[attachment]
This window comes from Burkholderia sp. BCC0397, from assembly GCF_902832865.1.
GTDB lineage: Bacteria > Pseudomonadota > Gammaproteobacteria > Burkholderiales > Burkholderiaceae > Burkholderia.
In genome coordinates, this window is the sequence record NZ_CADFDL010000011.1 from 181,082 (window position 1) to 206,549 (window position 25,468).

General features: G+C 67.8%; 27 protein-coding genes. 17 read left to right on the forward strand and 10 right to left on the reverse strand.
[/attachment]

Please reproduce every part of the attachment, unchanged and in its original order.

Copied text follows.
This window comes from Burkholderia sp. BCC0397, from assembly GCF_902832865.1.
GTDB lineage: Bacteria > Pseudomonadota > Gammaproteobacteria > Burkholderiales > Burkholderiaceae > Burkholderia.
In genome coordinates, this window is the sequence record NZ_CADFDL010000011.1 from 181,082 (window position 1) to 206,549 (window position 25,468).

General features: G+C 67.8%; 27 protein-coding genes. 17 read left to right on the forward strand and 10 right to left on the reverse strand.